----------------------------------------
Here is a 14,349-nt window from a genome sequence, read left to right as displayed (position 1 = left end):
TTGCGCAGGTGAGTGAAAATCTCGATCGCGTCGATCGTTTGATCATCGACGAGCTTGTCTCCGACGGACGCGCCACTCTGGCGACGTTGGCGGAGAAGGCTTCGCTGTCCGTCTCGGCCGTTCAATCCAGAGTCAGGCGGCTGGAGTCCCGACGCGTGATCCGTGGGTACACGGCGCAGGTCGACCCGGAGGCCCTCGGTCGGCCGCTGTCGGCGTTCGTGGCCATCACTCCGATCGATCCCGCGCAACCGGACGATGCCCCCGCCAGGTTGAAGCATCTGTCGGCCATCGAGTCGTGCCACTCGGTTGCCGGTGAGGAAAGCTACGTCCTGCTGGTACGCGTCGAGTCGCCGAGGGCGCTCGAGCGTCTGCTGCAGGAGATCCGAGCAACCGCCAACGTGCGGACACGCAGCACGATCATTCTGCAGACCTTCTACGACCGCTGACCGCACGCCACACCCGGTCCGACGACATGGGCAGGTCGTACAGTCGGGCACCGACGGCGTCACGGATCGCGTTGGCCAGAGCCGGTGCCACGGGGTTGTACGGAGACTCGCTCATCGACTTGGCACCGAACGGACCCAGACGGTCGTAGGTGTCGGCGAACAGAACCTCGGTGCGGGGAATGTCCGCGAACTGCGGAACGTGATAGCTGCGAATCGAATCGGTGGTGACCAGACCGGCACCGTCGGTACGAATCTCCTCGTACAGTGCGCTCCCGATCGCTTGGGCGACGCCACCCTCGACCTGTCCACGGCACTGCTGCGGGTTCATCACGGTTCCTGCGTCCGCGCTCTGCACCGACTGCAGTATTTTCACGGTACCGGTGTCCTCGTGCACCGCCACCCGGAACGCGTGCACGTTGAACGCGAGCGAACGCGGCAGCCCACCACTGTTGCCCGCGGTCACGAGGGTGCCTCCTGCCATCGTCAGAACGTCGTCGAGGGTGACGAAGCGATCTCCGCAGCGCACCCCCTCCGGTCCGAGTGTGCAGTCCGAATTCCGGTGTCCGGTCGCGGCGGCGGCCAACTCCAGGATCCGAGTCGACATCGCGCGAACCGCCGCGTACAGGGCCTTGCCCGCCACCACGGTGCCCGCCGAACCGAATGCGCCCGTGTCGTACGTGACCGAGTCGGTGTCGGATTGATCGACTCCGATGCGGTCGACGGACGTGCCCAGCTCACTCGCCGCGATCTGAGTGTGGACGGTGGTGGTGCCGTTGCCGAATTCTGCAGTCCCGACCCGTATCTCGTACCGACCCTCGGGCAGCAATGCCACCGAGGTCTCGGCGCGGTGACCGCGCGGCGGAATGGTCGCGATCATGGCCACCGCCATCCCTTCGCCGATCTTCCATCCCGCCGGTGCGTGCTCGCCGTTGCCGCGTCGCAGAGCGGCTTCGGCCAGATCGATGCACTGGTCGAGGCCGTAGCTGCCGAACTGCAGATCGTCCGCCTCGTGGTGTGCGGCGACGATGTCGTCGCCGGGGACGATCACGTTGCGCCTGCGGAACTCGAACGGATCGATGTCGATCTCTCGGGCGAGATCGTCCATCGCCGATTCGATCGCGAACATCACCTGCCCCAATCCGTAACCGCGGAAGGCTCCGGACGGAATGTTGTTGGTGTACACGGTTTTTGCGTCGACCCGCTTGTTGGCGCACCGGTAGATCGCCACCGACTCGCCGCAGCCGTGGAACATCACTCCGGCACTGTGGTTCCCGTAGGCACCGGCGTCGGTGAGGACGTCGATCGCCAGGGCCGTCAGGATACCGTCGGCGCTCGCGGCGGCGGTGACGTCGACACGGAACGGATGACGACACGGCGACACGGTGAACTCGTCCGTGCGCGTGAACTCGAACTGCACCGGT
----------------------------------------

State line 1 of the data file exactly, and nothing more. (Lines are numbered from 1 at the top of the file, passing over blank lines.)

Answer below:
Here is a 14,349-nt window from a genome sequence, read left to right as displayed (position 1 = left end):